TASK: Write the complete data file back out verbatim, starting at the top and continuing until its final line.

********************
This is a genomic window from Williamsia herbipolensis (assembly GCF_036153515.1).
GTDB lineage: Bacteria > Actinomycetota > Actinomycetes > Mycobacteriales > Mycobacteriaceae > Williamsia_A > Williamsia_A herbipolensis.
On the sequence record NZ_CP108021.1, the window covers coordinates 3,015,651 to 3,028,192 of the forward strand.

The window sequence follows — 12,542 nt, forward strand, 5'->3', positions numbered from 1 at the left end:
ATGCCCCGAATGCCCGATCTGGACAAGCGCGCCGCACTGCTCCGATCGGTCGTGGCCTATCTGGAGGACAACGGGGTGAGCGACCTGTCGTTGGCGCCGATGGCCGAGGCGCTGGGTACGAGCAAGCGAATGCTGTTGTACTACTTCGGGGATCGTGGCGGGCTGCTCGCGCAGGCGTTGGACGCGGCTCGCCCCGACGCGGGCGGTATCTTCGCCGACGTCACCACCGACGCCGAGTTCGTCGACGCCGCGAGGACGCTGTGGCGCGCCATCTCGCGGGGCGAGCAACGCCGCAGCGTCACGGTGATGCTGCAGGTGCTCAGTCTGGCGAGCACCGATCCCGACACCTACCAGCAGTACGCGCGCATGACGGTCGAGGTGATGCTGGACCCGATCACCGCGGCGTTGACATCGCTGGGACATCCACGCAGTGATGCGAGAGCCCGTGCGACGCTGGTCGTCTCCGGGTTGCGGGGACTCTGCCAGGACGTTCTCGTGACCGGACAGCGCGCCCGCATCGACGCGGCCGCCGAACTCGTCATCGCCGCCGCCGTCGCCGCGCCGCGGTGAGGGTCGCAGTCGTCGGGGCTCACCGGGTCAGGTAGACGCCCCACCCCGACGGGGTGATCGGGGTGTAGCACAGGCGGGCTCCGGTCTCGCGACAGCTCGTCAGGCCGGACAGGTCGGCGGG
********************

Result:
This is a genomic window from Williamsia herbipolensis (assembly GCF_036153515.1).
GTDB lineage: Bacteria > Actinomycetota > Actinomycetes > Mycobacteriales > Mycobacteriaceae > Williamsia_A > Williamsia_A herbipolensis.
On the sequence record NZ_CP108021.1, the window covers coordinates 3,015,651 to 3,028,192 of the forward strand.

The window sequence follows — 12,542 nt, forward strand, 5'->3', positions numbered from 1 at the left end:
ATGCCCCGAATGCCCGATCTGGACAAGCGCGCCGCACTGCTCCGATCGGTCGTGGCCTATCTGGAGGACAACGGGGTGAGCGACCTGTCGTTGGCGCCGATGGCCGAGGCGCTGGGTACGAGCAAGCGAATGCTGTTGTACTACTTCGGGGATCGTGGCGGGCTGCTCGCGCAGGCGTTGGACGCGGCTCGCCCCGACGCGGGCGGTATCTTCGCCGACGTCACCACCGACGCCGAGTTCGTCGACGCCGCGAGGACGCTGTGGCGCGCCATCTCGCGGGGCGAGCAACGCCGCAGCGTCACGGTGATGCTGCAGGTGCTCAGTCTGGCGAGCACCGATCCCGACACCTACCAGCAGTACGCGCGCATGACGGTCGAGGTGATGCTGGACCCGATCACCGCGGCGTTGACATCGCTGGGACATCCACGCAGTGATGCGAGAGCCCGTGCGACGCTGGTCGTCTCCGGGTTGCGGGGACTCTGCCAGGACGTTCTCGTGACCGGACAGCGCGCCCGCATCGACGCGGCCGCCGAACTCGTCATCGCCGCCGCCGTCGCCGCGCCGCGGTGAGGGTCGCAGTCGTCGGGGCTCACCGGGTCAGGTAGACGCCCCACCCCGACGGGGTGATCGGGGTGTAGCACAGGCGGGCTCCGGTCTCGCGACAGCTCGTCAGGCCGGACAGGTCGGCGGG